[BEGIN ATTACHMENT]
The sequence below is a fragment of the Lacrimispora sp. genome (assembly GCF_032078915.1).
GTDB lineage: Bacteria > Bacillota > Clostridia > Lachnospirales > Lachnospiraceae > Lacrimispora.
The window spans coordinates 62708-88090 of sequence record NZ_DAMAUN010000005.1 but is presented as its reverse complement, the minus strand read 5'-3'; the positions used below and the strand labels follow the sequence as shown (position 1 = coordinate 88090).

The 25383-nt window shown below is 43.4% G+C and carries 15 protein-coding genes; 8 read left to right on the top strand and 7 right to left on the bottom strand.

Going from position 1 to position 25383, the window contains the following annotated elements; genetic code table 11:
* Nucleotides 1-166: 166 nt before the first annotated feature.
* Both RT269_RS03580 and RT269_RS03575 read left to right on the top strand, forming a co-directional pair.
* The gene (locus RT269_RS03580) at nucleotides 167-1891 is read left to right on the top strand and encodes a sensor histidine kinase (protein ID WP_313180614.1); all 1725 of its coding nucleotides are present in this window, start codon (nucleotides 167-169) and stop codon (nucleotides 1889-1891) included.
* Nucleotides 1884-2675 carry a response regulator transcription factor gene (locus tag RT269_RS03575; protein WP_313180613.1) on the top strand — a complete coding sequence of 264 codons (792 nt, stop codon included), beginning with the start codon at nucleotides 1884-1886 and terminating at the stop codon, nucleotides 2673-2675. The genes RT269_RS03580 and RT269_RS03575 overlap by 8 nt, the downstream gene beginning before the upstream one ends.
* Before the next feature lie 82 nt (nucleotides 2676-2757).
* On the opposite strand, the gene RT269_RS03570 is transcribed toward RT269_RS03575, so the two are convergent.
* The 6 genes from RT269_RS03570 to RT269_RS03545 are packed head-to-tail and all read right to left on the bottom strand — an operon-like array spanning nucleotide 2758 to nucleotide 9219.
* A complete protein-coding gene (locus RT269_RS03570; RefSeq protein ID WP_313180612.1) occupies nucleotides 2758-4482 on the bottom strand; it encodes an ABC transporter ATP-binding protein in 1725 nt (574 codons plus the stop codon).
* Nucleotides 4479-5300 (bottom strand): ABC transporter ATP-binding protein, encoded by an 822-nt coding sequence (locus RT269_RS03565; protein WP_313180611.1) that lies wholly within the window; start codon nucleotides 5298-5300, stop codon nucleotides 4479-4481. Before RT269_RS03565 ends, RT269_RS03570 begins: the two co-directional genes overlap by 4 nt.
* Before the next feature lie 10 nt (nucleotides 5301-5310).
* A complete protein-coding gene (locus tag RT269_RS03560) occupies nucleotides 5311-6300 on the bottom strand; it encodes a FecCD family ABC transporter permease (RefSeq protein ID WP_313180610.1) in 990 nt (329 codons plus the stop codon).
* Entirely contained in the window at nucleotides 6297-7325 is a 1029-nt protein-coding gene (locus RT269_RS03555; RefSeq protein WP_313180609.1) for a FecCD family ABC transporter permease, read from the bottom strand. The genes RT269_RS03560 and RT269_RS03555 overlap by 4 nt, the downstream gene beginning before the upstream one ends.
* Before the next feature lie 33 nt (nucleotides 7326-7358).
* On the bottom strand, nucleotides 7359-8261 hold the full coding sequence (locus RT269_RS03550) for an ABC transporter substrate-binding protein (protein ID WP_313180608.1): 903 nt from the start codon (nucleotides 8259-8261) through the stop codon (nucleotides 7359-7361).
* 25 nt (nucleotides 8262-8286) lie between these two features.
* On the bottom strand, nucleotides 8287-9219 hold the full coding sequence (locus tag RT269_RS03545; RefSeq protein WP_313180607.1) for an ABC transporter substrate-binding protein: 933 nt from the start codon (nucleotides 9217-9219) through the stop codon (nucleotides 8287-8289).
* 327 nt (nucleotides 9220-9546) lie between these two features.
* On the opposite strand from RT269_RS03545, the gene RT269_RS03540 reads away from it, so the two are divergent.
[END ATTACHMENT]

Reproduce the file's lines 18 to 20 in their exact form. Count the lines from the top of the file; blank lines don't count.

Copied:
* Before the next feature lie 33 nt (nucleotides 7326-7358).
* On the bottom strand, nucleotides 7359-8261 hold the full coding sequence (locus RT269_RS03550) for an ABC transporter substrate-binding protein (protein ID WP_313180608.1): 903 nt from the start codon (nucleotides 8259-8261) through the stop codon (nucleotides 7359-7361).
* 25 nt (nucleotides 8262-8286) lie between these two features.